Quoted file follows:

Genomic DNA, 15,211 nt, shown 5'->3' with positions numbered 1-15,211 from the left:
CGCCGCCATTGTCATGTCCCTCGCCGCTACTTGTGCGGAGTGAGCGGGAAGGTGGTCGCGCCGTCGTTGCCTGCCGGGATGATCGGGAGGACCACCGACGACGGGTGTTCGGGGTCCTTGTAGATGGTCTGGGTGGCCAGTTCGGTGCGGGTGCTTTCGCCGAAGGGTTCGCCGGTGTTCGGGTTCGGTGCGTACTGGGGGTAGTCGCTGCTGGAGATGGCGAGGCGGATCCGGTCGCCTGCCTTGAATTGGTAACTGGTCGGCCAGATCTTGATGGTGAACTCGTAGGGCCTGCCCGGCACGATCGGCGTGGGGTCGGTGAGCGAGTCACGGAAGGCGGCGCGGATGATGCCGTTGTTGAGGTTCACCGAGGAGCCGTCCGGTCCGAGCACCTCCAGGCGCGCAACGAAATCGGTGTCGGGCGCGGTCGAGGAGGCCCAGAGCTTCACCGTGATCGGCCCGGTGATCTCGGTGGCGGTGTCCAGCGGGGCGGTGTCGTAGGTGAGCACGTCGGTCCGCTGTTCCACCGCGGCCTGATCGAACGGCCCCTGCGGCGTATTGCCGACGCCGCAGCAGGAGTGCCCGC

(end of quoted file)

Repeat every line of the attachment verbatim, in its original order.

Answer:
Genomic DNA, 15,211 nt, shown 5'->3' with positions numbered 1-15,211 from the left:
CGCCGCCATTGTCATGTCCCTCGCCGCTACTTGTGCGGAGTGAGCGGGAAGGTGGTCGCGCCGTCGTTGCCTGCCGGGATGATCGGGAGGACCACCGACGACGGGTGTTCGGGGTCCTTGTAGATGGTCTGGGTGGCCAGTTCGGTGCGGGTGCTTTCGCCGAAGGGTTCGCCGGTGTTCGGGTTCGGTGCGTACTGGGGGTAGTCGCTGCTGGAGATGGCGAGGCGGATCCGGTCGCCTGCCTTGAATTGGTAACTGGTCGGCCAGATCTTGATGGTGAACTCGTAGGGCCTGCCCGGCACGATCGGCGTGGGGTCGGTGAGCGAGTCACGGAAGGCGGCGCGGATGATGCCGTTGTTGAGGTTCACCGAGGAGCCGTCCGGTCCGAGCACCTCCAGGCGCGCAACGAAATCGGTGTCGGGCGCGGTCGAGGAGGCCCAGAGCTTCACCGTGATCGGCCCGGTGATCTCGGTGGCGGTGTCCAGCGGGGCGGTGTCGTAGGTGAGCACGTCGGTCCGCTGTTCCACCGCGGCCTGATCGAACGGCCCCTGCGGCGTATTGCCGACGCCGCAGCAGGAGTGCCCGC